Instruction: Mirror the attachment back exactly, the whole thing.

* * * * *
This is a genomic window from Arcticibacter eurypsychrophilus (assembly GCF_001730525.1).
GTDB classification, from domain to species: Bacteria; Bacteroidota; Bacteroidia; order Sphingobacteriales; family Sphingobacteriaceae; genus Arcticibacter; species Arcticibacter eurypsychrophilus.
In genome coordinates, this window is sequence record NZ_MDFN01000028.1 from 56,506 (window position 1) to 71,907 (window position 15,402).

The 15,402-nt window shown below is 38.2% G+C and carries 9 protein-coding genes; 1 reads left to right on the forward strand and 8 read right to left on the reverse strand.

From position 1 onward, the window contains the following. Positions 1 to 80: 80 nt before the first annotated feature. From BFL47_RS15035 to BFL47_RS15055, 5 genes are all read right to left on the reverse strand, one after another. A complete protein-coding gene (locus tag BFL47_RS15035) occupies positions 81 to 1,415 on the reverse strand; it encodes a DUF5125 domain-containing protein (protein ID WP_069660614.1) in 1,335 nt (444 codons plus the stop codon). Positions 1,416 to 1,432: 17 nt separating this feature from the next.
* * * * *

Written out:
This is a genomic window from Arcticibacter eurypsychrophilus (assembly GCF_001730525.1).
GTDB classification, from domain to species: Bacteria; Bacteroidota; Bacteroidia; order Sphingobacteriales; family Sphingobacteriaceae; genus Arcticibacter; species Arcticibacter eurypsychrophilus.
In genome coordinates, this window is sequence record NZ_MDFN01000028.1 from 56,506 (window position 1) to 71,907 (window position 15,402).

The 15,402-nt window shown below is 38.2% G+C and carries 9 protein-coding genes; 1 reads left to right on the forward strand and 8 read right to left on the reverse strand.

From position 1 onward, the window contains the following. Positions 1 to 80: 80 nt before the first annotated feature. From BFL47_RS15035 to BFL47_RS15055, 5 genes are all read right to left on the reverse strand, one after another. A complete protein-coding gene (locus tag BFL47_RS15035) occupies positions 81 to 1,415 on the reverse strand; it encodes a DUF5125 domain-containing protein (protein ID WP_069660614.1) in 1,335 nt (444 codons plus the stop codon). Positions 1,416 to 1,432: 17 nt separating this feature from the next.